The vow of "never again" is dying in Assad’s prisons

Inside Branch 215, between torture sessions, Omar was forced to number and tag dead bodies. Hundreds of those bodies ended up at a hospital known as 601, where they were photographed by a military police officer known as Caesar, who later escaped Syria with more than 55,000 photographs the FBI has verified as evidence of Assad’s mass atrocities.

That evidence forms the basis of the Caesar exhibit at the U.S. Holocaust Memorial Museum in Washington. The State Department’s former war crimes ambassador, Stephen Rapp, has said this evidence is the strongest since the Nuremberg trials — and that Assad’s “machinery of death” is the worst since the Nazis.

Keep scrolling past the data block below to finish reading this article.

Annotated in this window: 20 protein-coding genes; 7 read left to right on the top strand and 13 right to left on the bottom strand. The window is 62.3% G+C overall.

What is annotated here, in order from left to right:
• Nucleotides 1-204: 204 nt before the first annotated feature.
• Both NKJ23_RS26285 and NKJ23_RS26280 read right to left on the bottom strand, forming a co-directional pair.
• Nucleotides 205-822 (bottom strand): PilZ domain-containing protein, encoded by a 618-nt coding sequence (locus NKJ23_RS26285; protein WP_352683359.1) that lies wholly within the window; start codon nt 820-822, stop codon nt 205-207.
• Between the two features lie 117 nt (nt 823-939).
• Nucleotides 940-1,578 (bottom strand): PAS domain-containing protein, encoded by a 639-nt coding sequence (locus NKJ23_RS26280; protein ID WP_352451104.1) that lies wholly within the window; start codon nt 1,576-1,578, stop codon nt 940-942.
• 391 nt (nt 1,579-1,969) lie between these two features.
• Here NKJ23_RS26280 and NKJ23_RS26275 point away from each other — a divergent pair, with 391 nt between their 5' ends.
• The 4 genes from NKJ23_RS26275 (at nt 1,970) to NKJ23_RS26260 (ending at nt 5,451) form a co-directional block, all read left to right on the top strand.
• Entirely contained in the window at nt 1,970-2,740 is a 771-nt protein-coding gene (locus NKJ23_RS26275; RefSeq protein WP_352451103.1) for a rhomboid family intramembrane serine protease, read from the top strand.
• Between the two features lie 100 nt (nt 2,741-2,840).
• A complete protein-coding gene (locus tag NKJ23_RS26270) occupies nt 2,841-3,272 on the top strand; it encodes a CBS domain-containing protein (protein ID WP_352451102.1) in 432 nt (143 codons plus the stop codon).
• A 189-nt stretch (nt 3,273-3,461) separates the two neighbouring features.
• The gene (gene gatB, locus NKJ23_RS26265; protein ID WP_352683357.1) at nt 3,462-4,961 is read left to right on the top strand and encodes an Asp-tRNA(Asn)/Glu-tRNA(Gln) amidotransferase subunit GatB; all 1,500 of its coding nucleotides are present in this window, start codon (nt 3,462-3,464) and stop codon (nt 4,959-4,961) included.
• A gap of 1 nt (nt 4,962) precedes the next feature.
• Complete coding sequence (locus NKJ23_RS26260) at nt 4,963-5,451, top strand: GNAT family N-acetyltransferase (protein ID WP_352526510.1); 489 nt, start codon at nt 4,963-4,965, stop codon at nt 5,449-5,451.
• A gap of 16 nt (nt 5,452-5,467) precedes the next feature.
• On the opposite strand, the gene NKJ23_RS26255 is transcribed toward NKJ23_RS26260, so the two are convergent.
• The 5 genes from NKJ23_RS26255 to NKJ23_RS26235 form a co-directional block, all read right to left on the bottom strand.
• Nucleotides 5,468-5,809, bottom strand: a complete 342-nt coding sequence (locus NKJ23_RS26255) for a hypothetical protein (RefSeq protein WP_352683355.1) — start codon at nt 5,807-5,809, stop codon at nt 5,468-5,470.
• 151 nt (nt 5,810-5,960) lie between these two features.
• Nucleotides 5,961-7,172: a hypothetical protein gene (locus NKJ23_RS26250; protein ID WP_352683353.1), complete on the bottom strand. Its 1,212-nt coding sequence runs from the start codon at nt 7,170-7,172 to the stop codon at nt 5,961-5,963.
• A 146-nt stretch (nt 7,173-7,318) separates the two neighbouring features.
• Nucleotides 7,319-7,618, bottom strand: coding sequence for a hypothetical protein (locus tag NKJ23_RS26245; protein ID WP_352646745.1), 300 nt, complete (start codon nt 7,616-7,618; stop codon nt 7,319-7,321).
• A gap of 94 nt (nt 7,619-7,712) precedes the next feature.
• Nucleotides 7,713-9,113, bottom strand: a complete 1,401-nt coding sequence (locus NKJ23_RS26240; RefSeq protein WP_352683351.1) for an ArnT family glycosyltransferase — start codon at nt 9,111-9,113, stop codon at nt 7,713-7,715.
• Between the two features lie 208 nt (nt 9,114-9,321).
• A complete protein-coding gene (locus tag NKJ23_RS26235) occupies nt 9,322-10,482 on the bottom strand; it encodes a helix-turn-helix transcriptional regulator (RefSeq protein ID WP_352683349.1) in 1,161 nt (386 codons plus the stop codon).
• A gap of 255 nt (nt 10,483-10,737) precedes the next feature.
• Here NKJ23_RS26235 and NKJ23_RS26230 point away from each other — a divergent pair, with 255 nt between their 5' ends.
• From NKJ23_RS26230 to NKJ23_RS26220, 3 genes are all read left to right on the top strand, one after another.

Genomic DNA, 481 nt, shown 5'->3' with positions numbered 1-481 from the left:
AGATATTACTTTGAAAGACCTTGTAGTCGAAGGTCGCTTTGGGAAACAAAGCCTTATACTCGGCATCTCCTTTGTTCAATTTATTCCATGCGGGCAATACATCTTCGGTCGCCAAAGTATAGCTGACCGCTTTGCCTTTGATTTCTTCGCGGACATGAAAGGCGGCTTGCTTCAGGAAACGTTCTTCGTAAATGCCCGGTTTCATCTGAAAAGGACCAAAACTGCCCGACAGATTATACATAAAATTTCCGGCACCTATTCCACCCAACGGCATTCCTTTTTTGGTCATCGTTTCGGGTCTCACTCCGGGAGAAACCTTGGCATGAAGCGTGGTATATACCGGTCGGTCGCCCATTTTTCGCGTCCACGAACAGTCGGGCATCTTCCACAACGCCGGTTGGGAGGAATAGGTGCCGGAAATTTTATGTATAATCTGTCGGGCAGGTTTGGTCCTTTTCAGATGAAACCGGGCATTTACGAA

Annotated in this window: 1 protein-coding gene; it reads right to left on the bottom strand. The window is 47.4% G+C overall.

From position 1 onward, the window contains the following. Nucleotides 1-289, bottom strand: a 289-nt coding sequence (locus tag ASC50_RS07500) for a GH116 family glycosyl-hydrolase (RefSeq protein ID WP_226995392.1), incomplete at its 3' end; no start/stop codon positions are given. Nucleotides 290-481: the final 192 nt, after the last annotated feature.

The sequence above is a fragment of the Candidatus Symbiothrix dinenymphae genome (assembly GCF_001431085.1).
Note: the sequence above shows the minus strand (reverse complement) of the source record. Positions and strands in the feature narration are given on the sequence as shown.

Caesar testified before a House committee in 2015. Congress passed a sanctions bill, named after Caesar, just last month. His photographs have been shown around the world. Yet years later, Branch 215 is still churning out dead bodies. Assad’s prisons are just one component of the regime’s war crimes, which include starving cities, bombing hospitals and using chemical weapons, on its way to killing an estimated half-million innocent people.